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Gas pipeline may earn a profit next year
By Xie Ye& Fu Jing (China Daily)
Updated: 2004-12-29 03:07

The US$5.2 billion west-east natural gas pipeline may earn a profit next year.

A pumping station in Shanghai is shown in this October 19 file photo. [newsphoto] 
The project almost broke even this year, its first year of operation, said Su Shulin, vice-president of PetroChina, at a press conference yesterday.

He attributed the good performance to better than expected demand for gas.

The project carries gas from deserts in the remote Xinjiang Uygur Autonomous Region to Shanghai through a 4,000-kilometre-long pipeline.

The pipeline project, a flagship project of the government's plan to boost the economy of impoverished western areas, was to commence official commercial operation today.

A section of the pipeline has been delivering oil since January from its back-up gas field in Changing, Shanxi Province.

Su said the project has almost reached the break-even point this year, as the gas consumption exceeded 1.3 billion cubic metres.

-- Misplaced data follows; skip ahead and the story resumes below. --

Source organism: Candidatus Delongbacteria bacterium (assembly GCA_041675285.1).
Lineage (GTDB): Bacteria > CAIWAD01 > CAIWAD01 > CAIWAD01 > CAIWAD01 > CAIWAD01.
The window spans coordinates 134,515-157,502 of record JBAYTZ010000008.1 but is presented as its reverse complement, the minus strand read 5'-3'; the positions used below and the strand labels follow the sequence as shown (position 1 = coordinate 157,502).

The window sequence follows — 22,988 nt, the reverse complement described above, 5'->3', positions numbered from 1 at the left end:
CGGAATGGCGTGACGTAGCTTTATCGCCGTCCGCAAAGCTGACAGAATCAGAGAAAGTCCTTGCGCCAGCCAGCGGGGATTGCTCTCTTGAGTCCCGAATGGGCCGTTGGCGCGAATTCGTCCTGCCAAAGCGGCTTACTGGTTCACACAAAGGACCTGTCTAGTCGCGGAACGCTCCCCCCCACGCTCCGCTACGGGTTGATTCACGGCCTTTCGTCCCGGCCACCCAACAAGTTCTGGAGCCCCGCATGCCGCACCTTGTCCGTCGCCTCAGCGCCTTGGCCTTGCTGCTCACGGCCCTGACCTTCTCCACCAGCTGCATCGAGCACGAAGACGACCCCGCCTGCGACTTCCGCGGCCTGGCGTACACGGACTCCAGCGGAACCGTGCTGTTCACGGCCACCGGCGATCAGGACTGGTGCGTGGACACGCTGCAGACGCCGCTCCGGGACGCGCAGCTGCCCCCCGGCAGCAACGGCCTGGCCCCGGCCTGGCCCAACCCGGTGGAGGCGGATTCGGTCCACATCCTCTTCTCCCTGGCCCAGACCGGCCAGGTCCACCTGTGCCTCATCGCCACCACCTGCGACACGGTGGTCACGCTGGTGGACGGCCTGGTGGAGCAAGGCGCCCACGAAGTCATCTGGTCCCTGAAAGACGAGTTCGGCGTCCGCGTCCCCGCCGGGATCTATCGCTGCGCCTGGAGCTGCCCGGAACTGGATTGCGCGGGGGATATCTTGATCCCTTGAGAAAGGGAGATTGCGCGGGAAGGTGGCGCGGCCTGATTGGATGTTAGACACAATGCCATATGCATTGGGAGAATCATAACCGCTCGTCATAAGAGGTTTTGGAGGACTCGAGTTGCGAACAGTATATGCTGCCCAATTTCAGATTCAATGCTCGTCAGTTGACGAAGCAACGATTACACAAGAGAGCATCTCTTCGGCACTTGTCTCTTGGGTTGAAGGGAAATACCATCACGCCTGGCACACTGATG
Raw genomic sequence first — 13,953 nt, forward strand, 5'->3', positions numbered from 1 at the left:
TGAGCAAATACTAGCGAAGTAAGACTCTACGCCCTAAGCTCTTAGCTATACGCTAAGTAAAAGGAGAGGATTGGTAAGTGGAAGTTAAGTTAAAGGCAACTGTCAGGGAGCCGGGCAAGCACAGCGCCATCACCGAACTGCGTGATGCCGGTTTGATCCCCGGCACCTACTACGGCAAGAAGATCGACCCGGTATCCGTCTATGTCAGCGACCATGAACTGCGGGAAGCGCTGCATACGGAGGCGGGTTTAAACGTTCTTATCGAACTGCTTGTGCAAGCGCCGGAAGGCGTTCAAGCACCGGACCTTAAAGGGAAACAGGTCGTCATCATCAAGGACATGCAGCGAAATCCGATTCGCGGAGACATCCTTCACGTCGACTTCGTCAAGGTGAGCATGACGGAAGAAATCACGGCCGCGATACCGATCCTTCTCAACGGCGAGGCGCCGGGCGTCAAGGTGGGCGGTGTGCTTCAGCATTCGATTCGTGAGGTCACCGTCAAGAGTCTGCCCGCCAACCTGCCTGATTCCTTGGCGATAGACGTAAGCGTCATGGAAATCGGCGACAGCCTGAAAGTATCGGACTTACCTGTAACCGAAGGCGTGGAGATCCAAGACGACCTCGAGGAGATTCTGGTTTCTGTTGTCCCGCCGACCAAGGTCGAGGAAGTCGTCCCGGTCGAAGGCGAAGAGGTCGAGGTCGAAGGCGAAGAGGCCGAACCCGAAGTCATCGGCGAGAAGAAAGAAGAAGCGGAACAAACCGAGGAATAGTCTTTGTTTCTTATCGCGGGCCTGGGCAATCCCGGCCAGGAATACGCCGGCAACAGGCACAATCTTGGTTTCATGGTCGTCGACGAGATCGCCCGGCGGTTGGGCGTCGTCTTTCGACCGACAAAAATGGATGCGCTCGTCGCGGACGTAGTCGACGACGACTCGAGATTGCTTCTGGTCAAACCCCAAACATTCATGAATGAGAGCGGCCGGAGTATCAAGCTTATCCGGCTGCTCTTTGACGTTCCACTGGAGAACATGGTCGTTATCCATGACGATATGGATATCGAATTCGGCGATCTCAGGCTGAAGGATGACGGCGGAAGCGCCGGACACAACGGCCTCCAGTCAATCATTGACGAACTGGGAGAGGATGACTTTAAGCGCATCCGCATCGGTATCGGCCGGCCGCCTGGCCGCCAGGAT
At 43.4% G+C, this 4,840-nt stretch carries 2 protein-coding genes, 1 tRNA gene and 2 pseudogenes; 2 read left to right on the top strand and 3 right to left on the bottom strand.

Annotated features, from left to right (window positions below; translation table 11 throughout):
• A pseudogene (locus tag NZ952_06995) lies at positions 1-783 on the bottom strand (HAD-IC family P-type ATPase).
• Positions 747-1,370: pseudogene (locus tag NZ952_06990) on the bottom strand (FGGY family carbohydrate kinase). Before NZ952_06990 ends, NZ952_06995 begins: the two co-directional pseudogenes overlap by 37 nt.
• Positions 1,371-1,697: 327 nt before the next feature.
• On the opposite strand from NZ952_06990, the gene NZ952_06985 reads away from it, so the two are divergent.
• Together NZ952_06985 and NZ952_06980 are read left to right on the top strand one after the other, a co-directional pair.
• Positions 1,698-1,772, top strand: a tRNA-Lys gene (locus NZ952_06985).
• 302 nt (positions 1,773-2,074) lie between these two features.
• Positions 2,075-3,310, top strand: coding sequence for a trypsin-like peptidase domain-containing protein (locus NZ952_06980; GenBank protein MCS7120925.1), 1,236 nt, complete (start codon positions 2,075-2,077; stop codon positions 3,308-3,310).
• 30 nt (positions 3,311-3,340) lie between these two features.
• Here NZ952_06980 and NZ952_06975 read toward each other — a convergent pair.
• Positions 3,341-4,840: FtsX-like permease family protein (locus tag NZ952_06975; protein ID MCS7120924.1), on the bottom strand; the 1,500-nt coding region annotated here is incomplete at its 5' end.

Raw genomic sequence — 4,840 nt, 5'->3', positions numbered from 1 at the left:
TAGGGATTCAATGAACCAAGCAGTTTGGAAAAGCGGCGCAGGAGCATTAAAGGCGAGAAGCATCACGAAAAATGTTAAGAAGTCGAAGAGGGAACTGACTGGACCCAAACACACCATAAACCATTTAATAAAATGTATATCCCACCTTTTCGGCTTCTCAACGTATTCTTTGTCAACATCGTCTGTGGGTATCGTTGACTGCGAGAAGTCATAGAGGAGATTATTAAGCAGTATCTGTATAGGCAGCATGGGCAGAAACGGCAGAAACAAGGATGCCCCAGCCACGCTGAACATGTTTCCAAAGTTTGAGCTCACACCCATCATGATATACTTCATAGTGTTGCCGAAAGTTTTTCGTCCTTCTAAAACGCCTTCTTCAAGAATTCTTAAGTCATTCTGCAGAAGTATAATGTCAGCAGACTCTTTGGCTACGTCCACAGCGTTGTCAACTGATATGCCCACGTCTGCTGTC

He expected it to earn a profit next year as consumption climbs to 4.0 billion cubic metres, Su added.

By 2007, consumption is expected to reach the designed capacity of 12 billion cubic metres, one year ahead of the original plan.

There had been widespread fears that the pipeline would turn out to be unprofitable due to lackluster demand for expensive gas.

However, as prices for alternative fuel such as oil and coal have soared,, the gas from the west has a good prospect.

"The market demand is robust," said Su.

A technician watches the pressure adjusting system in a file photo taken on October 19. [newsphoto]
PetroChina sealed another 12 purchase contracts yesterday. The contracts allow the company to lock consumption for more than two decades.

So far, 40 companies have signed supply contracts, setting eventual consumption at 12 billion cubic metres annually.

Xu Dingming, director of the Energy Bureau of the National Development Reform Commission, said the project marks a "new chapter" for China's gas industry.

Gas consumption is expected to see rapid growth in the coming 15-20 years, Xu said.

Gas makes up 3 per cent of the total energy consumption mix in China, compared with more than 20 per cent in the world.

China is expected to boost the consumption of gas in a bid to reduce pollution and optimize energy consumption.

It aims to increase the percentage taken up by gas in the overall energy sources mix to 10 per cent by 2010. The level is currently 3 per cent.

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